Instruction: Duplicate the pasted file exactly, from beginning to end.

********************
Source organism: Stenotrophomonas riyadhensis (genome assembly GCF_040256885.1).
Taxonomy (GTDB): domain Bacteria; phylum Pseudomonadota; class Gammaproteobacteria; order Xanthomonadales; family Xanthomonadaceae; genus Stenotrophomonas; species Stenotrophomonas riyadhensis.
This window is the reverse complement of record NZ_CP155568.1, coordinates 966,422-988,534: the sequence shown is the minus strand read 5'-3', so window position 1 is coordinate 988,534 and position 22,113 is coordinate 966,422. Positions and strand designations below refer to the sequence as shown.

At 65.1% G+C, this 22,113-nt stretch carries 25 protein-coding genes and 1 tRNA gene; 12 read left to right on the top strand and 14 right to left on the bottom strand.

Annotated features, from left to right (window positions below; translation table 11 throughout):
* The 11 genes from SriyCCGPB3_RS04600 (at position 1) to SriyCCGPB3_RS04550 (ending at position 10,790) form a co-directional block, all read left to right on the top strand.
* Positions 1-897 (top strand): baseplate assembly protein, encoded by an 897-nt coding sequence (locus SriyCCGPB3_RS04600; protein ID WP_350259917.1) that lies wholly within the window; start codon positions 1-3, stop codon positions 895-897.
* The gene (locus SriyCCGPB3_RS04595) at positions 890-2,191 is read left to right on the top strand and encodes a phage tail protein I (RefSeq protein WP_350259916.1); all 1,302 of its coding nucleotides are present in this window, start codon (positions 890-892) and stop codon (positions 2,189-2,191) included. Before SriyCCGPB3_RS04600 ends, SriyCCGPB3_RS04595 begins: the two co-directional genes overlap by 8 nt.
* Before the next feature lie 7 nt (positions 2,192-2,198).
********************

Source organism: Stenotrophomonas riyadhensis (genome assembly GCF_040256885.1).
Taxonomy (GTDB): domain Bacteria; phylum Pseudomonadota; class Gammaproteobacteria; order Xanthomonadales; family Xanthomonadaceae; genus Stenotrophomonas; species Stenotrophomonas riyadhensis.
This window is the reverse complement of record NZ_CP155568.1, coordinates 966,422-988,534: the sequence shown is the minus strand read 5'-3', so window position 1 is coordinate 988,534 and position 22,113 is coordinate 966,422. Positions and strand designations below refer to the sequence as shown.

At 65.1% G+C, this 22,113-nt stretch carries 25 protein-coding genes and 1 tRNA gene; 12 read left to right on the top strand and 14 right to left on the bottom strand.

Annotated features, from left to right (window positions below; translation table 11 throughout):
* The 11 genes from SriyCCGPB3_RS04600 (at position 1) to SriyCCGPB3_RS04550 (ending at position 10,790) form a co-directional block, all read left to right on the top strand.
* Positions 1-897 (top strand): baseplate assembly protein, encoded by an 897-nt coding sequence (locus SriyCCGPB3_RS04600; protein ID WP_350259917.1) that lies wholly within the window; start codon positions 1-3, stop codon positions 895-897.
* The gene (locus SriyCCGPB3_RS04595) at positions 890-2,191 is read left to right on the top strand and encodes a phage tail protein I (RefSeq protein WP_350259916.1); all 1,302 of its coding nucleotides are present in this window, start codon (positions 890-892) and stop codon (positions 2,189-2,191) included. Before SriyCCGPB3_RS04600 ends, SriyCCGPB3_RS04595 begins: the two co-directional genes overlap by 8 nt.
* Before the next feature lie 7 nt (positions 2,192-2,198).